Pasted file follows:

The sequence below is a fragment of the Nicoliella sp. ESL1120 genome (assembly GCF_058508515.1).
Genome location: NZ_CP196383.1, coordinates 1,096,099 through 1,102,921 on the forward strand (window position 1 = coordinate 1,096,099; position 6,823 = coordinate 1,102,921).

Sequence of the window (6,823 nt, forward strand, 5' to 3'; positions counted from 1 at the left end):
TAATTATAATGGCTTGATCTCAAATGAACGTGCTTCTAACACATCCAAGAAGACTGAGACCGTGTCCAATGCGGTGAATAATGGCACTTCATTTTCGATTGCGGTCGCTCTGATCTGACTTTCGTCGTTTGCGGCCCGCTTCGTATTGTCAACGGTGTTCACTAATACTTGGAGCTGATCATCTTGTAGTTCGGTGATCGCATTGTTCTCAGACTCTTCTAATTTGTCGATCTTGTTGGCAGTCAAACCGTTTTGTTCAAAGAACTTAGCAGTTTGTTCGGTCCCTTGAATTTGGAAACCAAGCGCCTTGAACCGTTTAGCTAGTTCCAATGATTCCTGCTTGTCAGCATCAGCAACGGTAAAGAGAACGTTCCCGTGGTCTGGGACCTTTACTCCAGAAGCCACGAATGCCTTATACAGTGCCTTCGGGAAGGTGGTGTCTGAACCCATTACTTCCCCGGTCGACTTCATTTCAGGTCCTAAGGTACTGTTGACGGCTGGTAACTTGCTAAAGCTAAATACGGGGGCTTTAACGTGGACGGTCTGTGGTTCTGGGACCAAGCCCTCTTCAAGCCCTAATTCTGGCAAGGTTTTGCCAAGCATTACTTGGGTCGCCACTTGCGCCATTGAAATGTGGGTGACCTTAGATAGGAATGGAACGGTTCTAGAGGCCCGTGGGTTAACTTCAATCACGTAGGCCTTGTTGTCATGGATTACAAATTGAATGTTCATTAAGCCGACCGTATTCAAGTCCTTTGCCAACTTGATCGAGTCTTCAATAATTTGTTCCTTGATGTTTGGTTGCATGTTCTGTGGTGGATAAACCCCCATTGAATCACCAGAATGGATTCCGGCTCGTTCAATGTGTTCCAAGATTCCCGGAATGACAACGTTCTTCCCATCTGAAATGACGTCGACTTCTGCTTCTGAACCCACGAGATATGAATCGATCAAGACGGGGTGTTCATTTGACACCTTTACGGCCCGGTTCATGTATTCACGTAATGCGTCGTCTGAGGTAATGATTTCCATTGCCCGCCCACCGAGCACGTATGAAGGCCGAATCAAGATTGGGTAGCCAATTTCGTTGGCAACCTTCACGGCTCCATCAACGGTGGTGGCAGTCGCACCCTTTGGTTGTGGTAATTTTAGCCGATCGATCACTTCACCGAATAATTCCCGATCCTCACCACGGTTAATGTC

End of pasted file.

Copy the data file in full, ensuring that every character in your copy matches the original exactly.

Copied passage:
The sequence below is a fragment of the Nicoliella sp. ESL1120 genome (assembly GCF_058508515.1).
Genome location: NZ_CP196383.1, coordinates 1,096,099 through 1,102,921 on the forward strand (window position 1 = coordinate 1,096,099; position 6,823 = coordinate 1,102,921).

Sequence of the window (6,823 nt, forward strand, 5' to 3'; positions counted from 1 at the left end):
TAATTATAATGGCTTGATCTCAAATGAACGTGCTTCTAACACATCCAAGAAGACTGAGACCGTGTCCAATGCGGTGAATAATGGCACTTCATTTTCGATTGCGGTCGCTCTGATCTGACTTTCGTCGTTTGCGGCCCGCTTCGTATTGTCAACGGTGTTCACTAATACTTGGAGCTGATCATCTTGTAGTTCGGTGATCGCATTGTTCTCAGACTCTTCTAATTTGTCGATCTTGTTGGCAGTCAAACCGTTTTGTTCAAAGAACTTAGCAGTTTGTTCGGTCCCTTGAATTTGGAAACCAAGCGCCTTGAACCGTTTAGCTAGTTCCAATGATTCCTGCTTGTCAGCATCAGCAACGGTAAAGAGAACGTTCCCGTGGTCTGGGACCTTTACTCCAGAAGCCACGAATGCCTTATACAGTGCCTTCGGGAAGGTGGTGTCTGAACCCATTACTTCCCCGGTCGACTTCATTTCAGGTCCTAAGGTACTGTTGACGGCTGGTAACTTGCTAAAGCTAAATACGGGGGCTTTAACGTGGACGGTCTGTGGTTCTGGGACCAAGCCCTCTTCAAGCCCTAATTCTGGCAAGGTTTTGCCAAGCATTACTTGGGTCGCCACTTGCGCCATTGAAATGTGGGTGACCTTAGATAGGAATGGAACGGTTCTAGAGGCCCGTGGGTTAACTTCAATCACGTAGGCCTTGTTGTCATGGATTACAAATTGAATGTTCATTAAGCCGACCGTATTCAAGTCCTTTGCCAACTTGATCGAGTCTTCAATAATTTGTTCCTTGATGTTTGGTTGCATGTTCTGTGGTGGATAAACCCCCATTGAATCACCAGAATGGATTCCGGCTCGTTCAATGTGTTCCAAGATTCCCGGAATGACAACGTTCTTCCCATCTGAAATGACGTCGACTTCTGCTTCTGAACCCACGAGATATGAATCGATCAAGACGGGGTGTTCATTTGACACCTTTACGGCCCGGTTCATGTATTCACGTAATGCGTCGTCTGAGGTAATGATTTCCATTGCCCGCCCACCGAGCACGTATGAAGGCCGAATCAAGATTGGGTAGCCAATTTCGTTGGCAACCTTCACGGCTCCATCAACGGTGGTGGCAGTCGCACCCTTTGGTTGTGGTAATTTTAGCCGATCGATCACTTCACCGAATAATTCCCGATCCTCACCACGGTTAATGTC